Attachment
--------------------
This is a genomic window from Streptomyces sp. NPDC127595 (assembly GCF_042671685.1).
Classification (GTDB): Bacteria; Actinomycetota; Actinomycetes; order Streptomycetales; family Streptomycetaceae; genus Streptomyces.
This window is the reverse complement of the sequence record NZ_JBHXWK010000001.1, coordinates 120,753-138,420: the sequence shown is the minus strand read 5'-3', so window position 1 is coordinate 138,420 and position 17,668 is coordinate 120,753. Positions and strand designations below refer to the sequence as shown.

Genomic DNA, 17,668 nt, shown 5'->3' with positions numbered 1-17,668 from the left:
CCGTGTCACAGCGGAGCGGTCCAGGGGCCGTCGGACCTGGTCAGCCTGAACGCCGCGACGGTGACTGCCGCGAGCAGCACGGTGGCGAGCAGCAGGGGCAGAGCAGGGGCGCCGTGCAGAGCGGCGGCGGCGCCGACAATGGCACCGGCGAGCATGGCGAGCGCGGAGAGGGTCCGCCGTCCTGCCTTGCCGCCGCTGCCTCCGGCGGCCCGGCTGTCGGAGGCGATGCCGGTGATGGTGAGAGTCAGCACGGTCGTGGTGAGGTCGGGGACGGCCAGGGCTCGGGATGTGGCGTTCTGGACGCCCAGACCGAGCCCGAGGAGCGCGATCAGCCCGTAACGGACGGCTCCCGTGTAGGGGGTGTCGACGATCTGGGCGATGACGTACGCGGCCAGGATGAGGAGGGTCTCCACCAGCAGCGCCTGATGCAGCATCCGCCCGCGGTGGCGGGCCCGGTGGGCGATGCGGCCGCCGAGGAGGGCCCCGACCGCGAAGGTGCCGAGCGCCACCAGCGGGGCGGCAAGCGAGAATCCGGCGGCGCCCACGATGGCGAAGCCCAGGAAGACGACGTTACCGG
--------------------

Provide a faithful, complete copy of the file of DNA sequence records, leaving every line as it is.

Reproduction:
This is a genomic window from Streptomyces sp. NPDC127595 (assembly GCF_042671685.1).
Classification (GTDB): Bacteria; Actinomycetota; Actinomycetes; order Streptomycetales; family Streptomycetaceae; genus Streptomyces.
This window is the reverse complement of the sequence record NZ_JBHXWK010000001.1, coordinates 120,753-138,420: the sequence shown is the minus strand read 5'-3', so window position 1 is coordinate 138,420 and position 17,668 is coordinate 120,753. Positions and strand designations below refer to the sequence as shown.

Genomic DNA, 17,668 nt, shown 5'->3' with positions numbered 1-17,668 from the left:
CCGTGTCACAGCGGAGCGGTCCAGGGGCCGTCGGACCTGGTCAGCCTGAACGCCGCGACGGTGACTGCCGCGAGCAGCACGGTGGCGAGCAGCAGGGGCAGAGCAGGGGCGCCGTGCAGAGCGGCGGCGGCGCCGACAATGGCACCGGCGAGCATGGCGAGCGCGGAGAGGGTCCGCCGTCCTGCCTTGCCGCCGCTGCCTCCGGCGGCCCGGCTGTCGGAGGCGATGCCGGTGATGGTGAGAGTCAGCACGGTCGTGGTGAGGTCGGGGACGGCCAGGGCTCGGGATGTGGCGTTCTGGACGCCCAGACCGAGCCCGAGGAGCGCGATCAGCCCGTAACGGACGGCTCCCGTGTAGGGGGTGTCGACGATCTGGGCGATGACGTACGCGGCCAGGATGAGGAGGGTCTCCACCAGCAGCGCCTGATGCAGCATCCGCCCGCGGTGGCGGGCCCGGTGGGCGATGCGGCCGCCGAGGAGGGCCCCGACCGCGAAGGTGCCGAGCGCCACCAGCGGGGCGGCAAGCGAGAATCCGGCGGCGCCCACGATGGCGAAGCCCAGGAAGACGACGTTACCGG